BURLINGTON NORTHERN STATION
In 1882 the Northern Pacific Railroad rumbled to a stop in Sandpoint, Idaho. The arrival opened a trade route for timber from North Idaho to the east coast and freight to the west coast. Passengers arrived and small communities sprung up along the tracks. The railroad was a driving force behind the settling of North Idaho.
The original station sufficiently handled the needs of the growing community. The wood frame combination freight house and passenger depot was built on the east side of the tracks between the railroad grade and Pend Oreille Lake. Sandpoint had sprung up along both sides of the Northern Pacific tracks. The town was built from the plentiful timber supplies of North Idaho, and it burned to the ground in 1892, again in 1894 and yet again in 1900. In each fire, many of the businesses were destroyed. By 1914 the majority of the town moved to the west side of Sand Creek leaving only the depot, a few businesses and the “Restricted District” or Red Light area on the east side of the creek. The depot was moved to the west side of the railroad tracks at the base of Cedar Street Bridge.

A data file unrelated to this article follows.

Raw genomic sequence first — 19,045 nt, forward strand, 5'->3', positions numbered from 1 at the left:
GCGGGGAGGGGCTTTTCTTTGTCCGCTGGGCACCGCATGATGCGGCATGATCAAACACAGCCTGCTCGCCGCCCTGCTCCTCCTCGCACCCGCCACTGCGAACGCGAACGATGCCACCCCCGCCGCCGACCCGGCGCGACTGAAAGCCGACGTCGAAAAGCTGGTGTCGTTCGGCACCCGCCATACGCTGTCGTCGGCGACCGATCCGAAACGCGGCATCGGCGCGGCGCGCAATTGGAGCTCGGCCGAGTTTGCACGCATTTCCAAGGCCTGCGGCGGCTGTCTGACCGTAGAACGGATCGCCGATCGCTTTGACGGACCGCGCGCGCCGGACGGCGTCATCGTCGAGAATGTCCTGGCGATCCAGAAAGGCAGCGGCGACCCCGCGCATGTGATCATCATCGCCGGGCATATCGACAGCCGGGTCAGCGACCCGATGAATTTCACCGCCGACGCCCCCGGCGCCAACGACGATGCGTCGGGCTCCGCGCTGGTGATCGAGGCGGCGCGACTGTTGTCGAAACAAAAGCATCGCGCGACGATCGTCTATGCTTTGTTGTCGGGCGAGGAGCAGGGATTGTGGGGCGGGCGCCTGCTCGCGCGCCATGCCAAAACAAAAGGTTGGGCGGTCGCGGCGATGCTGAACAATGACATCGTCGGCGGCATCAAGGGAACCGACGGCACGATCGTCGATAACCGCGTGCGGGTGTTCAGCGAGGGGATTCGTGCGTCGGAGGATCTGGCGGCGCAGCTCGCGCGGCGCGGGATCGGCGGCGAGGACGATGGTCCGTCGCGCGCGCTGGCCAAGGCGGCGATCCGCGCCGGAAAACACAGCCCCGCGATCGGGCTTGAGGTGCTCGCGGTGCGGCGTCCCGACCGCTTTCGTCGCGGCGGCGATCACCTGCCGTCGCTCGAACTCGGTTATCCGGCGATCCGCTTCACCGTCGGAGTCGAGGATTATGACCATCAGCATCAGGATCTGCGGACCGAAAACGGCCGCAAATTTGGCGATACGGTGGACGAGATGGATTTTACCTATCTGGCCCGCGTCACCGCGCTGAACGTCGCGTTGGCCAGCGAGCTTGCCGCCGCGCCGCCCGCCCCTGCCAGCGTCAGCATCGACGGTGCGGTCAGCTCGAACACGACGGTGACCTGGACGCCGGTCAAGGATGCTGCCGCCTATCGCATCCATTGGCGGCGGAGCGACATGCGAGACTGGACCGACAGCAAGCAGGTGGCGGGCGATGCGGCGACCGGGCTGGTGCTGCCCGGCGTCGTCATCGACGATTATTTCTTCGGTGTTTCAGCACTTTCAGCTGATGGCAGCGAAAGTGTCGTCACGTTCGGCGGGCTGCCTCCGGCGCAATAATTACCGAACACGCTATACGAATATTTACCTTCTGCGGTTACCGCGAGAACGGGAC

In 1915 a prosperous and growing Sandpoint decided a fancier depot was needed, so as to impress arriving travelers. Rounds Construction Company of Seattle disnged the current o ne-story brick building, the only gothic-style railroad depot in Idaho. The brick gables at the ends of the roof are accented by arched, pointed windows and topped with stone spheres. The dormers and bay window are off center, adding to the character of the building. The depot contained a waiting room, ladies restroom, a smoking compartment for men and several offices. The outside was lighted by cluster lights and 8 posts with large candle power along the brick platform.
The construction company used 70,000 “common” bricks from the Anderson Brick Company west of Sandpoint and 1,200 bags of Lakeview cement, 16,000 “facing’ bricks and the deep red roofing tile from Spokane. The interior featured white enameled brick, heavy oak timber and terrazzo flooring. The wood plank platforms were replaced by Lakeview cement.
According to the Pend Oreille Review November 10, 1916, the new depot opened for business without furniture that had not arrived.
The depot has served the community for a century and is the last standing structure of the original town of Sandpoint. With the Sand Creek Bypass, Amtrak felt the depot would be compromised and considered abandoning this depot and building a new one outside of town. Instead, Amtrak and Idaho Transportation Department reached an agreement to refurbish the depot and keep it open. The depot was restored in 2014 and reopened on May 29, 2015. The Amtrak’s Empire Builder passenger train stops daily at the Sandpoint depot at 11:49pm, departing at 2:37 am. The building is not open to the public; however, a covered platform is provided for passengers.